Monday, June 14, 2010
Referential Magazine: Predatorium
in perfect timing with my recent journeys, one of my past travel images now became part of Referential Magazine: Predatorium - the photo is from a visit to Tampa Bay Aquarium, this trip took place a longer while ago, but the memory of that day is still fresh.
i still remember the moment in the photo: walking into a dimmed room, and seeing this huge green tank. silhouettes of children in front, their chatter, and beyond them, in the water: sharks. and yes, it's fascinating to be able to see them from so close a distance. but standing there, i couldn't escape this second emotion: that there also is something disturbing about the way we gather all species, remove them from their natural habitat, and put them in zoos, to be able to visit them - and to own them, those who aren't made to be owned. like the gulls in Scot Siegel's poem, they belong to the wilderness, while we are lost without all our tools and computers:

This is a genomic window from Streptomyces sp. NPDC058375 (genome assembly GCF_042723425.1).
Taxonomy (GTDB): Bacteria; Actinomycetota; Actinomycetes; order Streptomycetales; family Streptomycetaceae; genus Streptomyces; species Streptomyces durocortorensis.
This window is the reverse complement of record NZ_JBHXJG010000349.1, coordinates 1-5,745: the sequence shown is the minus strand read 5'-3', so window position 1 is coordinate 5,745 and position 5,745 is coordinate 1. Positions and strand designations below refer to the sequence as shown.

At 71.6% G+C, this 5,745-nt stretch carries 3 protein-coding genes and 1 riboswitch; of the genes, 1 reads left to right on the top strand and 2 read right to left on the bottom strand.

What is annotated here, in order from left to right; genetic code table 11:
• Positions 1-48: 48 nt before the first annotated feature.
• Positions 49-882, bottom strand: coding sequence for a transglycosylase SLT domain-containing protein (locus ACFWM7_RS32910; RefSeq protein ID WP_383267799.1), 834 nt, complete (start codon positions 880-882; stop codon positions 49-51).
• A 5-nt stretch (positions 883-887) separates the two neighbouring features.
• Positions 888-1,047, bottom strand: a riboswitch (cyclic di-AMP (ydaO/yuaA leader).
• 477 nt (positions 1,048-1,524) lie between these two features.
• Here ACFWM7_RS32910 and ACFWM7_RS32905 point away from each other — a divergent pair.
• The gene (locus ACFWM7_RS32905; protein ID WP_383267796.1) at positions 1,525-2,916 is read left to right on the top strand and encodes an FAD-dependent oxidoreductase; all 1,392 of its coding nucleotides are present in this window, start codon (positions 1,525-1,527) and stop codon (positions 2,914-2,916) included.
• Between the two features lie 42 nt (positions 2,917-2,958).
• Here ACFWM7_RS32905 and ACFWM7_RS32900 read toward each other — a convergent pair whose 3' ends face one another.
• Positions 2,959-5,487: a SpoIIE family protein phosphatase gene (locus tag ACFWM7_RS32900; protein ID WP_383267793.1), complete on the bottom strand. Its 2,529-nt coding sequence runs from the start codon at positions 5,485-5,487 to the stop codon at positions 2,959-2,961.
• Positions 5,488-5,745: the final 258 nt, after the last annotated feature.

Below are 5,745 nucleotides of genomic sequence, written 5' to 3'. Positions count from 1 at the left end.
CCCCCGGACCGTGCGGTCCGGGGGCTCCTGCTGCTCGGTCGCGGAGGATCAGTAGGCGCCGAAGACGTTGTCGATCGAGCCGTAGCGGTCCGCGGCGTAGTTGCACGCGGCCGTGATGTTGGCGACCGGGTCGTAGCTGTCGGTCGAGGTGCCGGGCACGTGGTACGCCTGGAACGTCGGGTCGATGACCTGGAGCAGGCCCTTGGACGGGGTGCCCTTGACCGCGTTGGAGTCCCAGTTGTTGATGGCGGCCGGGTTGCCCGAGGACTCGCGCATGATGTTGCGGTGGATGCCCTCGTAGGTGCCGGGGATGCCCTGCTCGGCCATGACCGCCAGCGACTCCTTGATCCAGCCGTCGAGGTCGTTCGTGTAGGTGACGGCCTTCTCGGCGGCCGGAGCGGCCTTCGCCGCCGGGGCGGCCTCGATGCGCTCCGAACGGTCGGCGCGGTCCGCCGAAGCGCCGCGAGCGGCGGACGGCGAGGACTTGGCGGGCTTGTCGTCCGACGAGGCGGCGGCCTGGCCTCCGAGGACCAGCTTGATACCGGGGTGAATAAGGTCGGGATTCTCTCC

search-n-rescue is stuck in port and
the storm has taken out our main server
we are the deckhands with ghost faces
our wives have gone mad on the cape
gulls cry in the distance; they are innocent
messengers of salt and soot in the storm, gulls
have no religion no deity
but believe in a higher disorder
this is a cut/paste, here the whole poem: "in the absence of stars tonight, gulls" by Scot Siegel.
the sharks appear in the poem, too - first under the surface of words, then directly out there, in 13, in interference with the gulls.
the gull poem itself is relates to the word "nets" in "13 Ways of Angels" by Scott Owens, and lead to "Our Possible Life" by Jonathan K Rice - which yet waits for a refering image (hint), and also brings this travel-induced journey of poems and images to full cirlce with its first stanza:
Perhaps it was
a travel brochure...